Newborn Screening
X
GO
  • Newborn Screening

Each year, about 98 percent of the 4 million newborns in the U.S. are screened for an array of serious genetic and other health conditions. According to the U.S. Centers for Disease Control and Prevention, about 12,500 newborns each year are diagnosed with one of the core conditions detected through newborn screening. This means about 1 in every 300 newborns screened is eventually diagnosed.

Texas hospitals play a critical role in screening newborns for certain, potentially devastating conditions that with early intervention and treatment can change a child’s future and prevent life-long disability or death.

Texas has required newborn screening since 1999, and like many other states, requires hospitals to conduct three types of screenings on all newborns born in their facilities:

1. Hearing.
2. Congenital metabolic and genetic disorders (bloodspot).
3. Critical congenital heart disease.

Because of the severity of these conditions, it’s imperative that hospitals screen accurately and timely and deliver accurate and timely screening results for every baby.

Contact

Carrie Kroll, vice president of advocacy, public health and quality, 512-465-1043

Download the Newborn Screening Whitepaper

In collaboration with OZ Systems, the newborn hearing screening vendor for Texas Department of State Health Services, the Texas Hospital Association is helping educate Texas hospitals on the best practices for and benefits of newborn screening to:

 Increase the number of newborns in Texas who are screened for serious conditions according to evidence-based timelines.

 Reduce challenges for hospitals, providers and families.

THA and OZ Systems hosted on Oct. 9, 2018 an "Implementing Best Practices for Newborn Screening in Hospitals" webinar. The webinar covered the three different screenings and best practices and benefits of each.

Video

In this Capitol Update, THA's Carrie Kroll and Lance Lunsford discuss the importance of newborn screening.

Important Updates

Newborn Screening Fee Increase 

Beginning Aug. 5, TDSHS will expand the Texas Newborn Screening Panel to include X-linked Adrenoleukodystrophy and, as a result, must increase the fee to cover the additional cost of providing X-ALD screening and follow-up services. The fee for each insurance/self-pay test kit is expected to increase about $5 - $6 by Jan. 1, 2020. Stakeholders will be notified of the exact amount a minimum of 90 days prior to the increase.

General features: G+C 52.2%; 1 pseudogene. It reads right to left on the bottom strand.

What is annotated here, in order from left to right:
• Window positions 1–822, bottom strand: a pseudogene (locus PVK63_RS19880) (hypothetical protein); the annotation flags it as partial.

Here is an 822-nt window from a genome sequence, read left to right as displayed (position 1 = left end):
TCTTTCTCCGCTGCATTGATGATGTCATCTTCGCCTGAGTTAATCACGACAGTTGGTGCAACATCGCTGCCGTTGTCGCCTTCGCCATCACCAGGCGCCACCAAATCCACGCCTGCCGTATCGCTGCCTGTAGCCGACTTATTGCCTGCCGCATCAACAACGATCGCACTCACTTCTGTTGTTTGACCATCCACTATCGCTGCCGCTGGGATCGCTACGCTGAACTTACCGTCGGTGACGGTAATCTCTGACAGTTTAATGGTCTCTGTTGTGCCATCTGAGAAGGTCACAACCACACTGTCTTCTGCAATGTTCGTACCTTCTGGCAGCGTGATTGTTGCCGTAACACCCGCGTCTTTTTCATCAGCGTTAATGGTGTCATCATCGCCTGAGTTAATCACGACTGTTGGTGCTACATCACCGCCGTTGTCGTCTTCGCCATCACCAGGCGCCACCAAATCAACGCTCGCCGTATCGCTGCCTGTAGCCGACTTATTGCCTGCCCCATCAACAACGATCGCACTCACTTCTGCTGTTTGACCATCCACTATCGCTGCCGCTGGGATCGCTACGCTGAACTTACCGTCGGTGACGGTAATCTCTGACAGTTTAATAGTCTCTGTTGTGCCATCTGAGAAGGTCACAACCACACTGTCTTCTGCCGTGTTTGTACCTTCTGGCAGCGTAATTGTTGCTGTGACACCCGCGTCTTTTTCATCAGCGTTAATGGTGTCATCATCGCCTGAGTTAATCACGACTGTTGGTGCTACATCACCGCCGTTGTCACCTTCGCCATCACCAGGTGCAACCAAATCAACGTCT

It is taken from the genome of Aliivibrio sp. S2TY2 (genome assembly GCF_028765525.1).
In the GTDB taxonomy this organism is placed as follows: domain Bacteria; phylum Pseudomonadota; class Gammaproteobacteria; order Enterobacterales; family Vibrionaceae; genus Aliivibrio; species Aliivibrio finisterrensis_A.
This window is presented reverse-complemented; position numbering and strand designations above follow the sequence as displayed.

The CPT code that providers should submit to insurance companies for X-ALD is 82726 Very Long Chain Fatty Acid. Additional information on CPT codes is available here

Use the insurance/self-pay test kit (form #NBS4) for newborns that are covered under a private insurance plan or will pay out of pocket. 

Use the Medicaid/CHIP test kid (form #NBS3) only for Medicaid eligible newborns, newborns covered by CHIP or newborns that have no other payment option as required in Texas Administrative Code, Title 25 Section 37.55.

More on the fee increase and the result reports and reporting statements are available here


Seven Steps to Improve Timeliness of Newborn Screening   

Newborn screening is critical to ensure a healthy baby, and any delay in collecting or receiving a specimen has the potential to put a baby's life at risk. THA and TDSHS ask Texas hospitals to use these best practices to improve timeliness and ensure proper specimen submission. 

  1. 1. Review the internal processes to identify areas that may cause delays. 
  2. 2. Collect specimens between 24-48 hours of age. Sooner the better. 
  3. 3.  Collect specimens at least 4-5 hours before a scheduled courier pick up. 
  4. 4. Use overnight shipping whenever possible. Do not wait until the next day. 
  5. 5. Assign specific collection and submission tasks to specific staff members to ensure accountability with every task. 
  6. 6. Use the monthly report card to assess and monitor your specimen transit times. 
  7. 7. For assistance, contact the TDSHS Lab at 888/963-7111 or NewbornScreeningLab@dshs.texas.gov. 

Report Diagnosed Cases of Critical Congenital Heart Disease in Newborns

TDSHS and THA ask Texas hospitals report diagnosed cases of critical congenital heart disease in newborns to support research and prevention efforts.
 Download the Notice